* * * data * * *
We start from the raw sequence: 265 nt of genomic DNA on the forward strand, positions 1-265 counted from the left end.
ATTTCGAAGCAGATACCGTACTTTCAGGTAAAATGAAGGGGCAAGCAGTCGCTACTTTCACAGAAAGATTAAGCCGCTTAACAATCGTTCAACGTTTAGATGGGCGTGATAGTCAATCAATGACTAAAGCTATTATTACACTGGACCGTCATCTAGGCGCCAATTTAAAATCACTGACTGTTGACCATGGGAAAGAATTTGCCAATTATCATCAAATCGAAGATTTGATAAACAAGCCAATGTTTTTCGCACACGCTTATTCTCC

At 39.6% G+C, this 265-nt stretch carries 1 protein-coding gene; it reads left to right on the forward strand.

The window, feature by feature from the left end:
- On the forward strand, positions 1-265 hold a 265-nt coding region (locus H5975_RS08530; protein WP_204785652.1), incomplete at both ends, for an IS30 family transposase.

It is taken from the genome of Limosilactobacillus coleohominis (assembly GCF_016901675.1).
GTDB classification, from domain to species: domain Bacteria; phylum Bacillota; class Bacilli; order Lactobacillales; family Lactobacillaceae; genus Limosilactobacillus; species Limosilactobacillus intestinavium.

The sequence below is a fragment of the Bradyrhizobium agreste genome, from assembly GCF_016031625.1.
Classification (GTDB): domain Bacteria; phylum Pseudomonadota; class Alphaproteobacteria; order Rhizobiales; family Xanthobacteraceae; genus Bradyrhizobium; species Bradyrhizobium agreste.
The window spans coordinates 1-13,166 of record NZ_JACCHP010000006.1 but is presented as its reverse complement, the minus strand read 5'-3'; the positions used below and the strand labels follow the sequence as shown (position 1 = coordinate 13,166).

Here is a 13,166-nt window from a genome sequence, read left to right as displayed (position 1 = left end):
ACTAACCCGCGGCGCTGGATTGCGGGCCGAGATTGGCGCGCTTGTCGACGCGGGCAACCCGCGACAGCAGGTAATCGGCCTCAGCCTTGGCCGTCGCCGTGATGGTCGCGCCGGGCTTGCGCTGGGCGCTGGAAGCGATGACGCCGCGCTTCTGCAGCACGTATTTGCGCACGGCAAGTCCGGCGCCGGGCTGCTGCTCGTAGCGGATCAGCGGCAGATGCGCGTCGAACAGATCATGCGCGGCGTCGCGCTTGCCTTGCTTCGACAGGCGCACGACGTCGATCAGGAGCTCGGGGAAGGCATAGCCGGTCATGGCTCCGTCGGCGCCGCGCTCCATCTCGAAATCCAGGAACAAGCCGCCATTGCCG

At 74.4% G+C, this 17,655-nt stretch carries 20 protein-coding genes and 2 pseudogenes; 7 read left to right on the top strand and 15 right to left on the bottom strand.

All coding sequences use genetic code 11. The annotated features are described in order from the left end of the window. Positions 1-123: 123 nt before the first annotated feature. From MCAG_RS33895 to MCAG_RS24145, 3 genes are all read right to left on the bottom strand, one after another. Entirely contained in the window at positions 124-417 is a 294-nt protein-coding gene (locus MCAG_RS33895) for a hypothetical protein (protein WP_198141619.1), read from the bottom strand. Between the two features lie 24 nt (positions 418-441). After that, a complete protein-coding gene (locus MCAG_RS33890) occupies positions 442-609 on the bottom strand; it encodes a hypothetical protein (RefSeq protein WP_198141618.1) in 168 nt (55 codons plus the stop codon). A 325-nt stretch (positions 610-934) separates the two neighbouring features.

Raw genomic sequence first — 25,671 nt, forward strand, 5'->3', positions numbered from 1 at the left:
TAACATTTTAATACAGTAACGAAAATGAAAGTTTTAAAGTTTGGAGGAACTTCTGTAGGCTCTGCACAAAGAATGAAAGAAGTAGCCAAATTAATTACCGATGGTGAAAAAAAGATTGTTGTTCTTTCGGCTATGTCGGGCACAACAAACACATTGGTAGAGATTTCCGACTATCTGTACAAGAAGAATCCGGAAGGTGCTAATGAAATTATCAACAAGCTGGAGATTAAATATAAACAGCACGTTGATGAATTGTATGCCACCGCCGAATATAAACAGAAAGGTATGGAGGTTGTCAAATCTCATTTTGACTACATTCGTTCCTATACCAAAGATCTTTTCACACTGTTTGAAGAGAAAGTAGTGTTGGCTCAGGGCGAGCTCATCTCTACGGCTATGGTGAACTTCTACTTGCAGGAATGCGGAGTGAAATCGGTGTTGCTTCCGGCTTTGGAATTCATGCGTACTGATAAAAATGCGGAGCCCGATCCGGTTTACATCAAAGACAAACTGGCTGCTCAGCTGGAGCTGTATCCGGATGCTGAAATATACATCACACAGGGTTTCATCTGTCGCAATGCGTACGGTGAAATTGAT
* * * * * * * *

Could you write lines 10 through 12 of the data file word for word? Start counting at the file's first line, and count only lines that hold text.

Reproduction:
The window spans coordinates 1-13,166 of record NZ_JACCHP010000006.1 but is presented as its reverse complement, the minus strand read 5'-3'; the positions used below and the strand labels follow the sequence as shown (position 1 = coordinate 13,166).

Here is a 13,166-nt window from a genome sequence, read left to right as displayed (position 1 = left end):
ACTAACCCGCGGCGCTGGATTGCGGGCCGAGATTGGCGCGCTTGTCGACGCGGGCAACCCGCGACAGCAGGTAATCGGCCTCAGCCTTGGCCGTCGCCGTGATGGTCGCGCCGGGCTTGCGCTGGGCGCTGGAAGCGATGACGCCGCGCTTCTGCAGCACGTATTTGCGCACGGCAAGTCCGGCGCCGGGCTGCTGCTCGTAGCGGATCAGCGGCAGATGCGCGTCGAACAGATCATGCGCGGCGTCGCGCTTGCCTTGCTTCGACAGGCGCACGACGTCGATCAGGAGCTCGGGGAAGGCATAGCCGGTCATGGCTCCGTCGGCGCCGCGCTCCATCTCGAAATCCAGGAACAAGCCGCCATTGCCG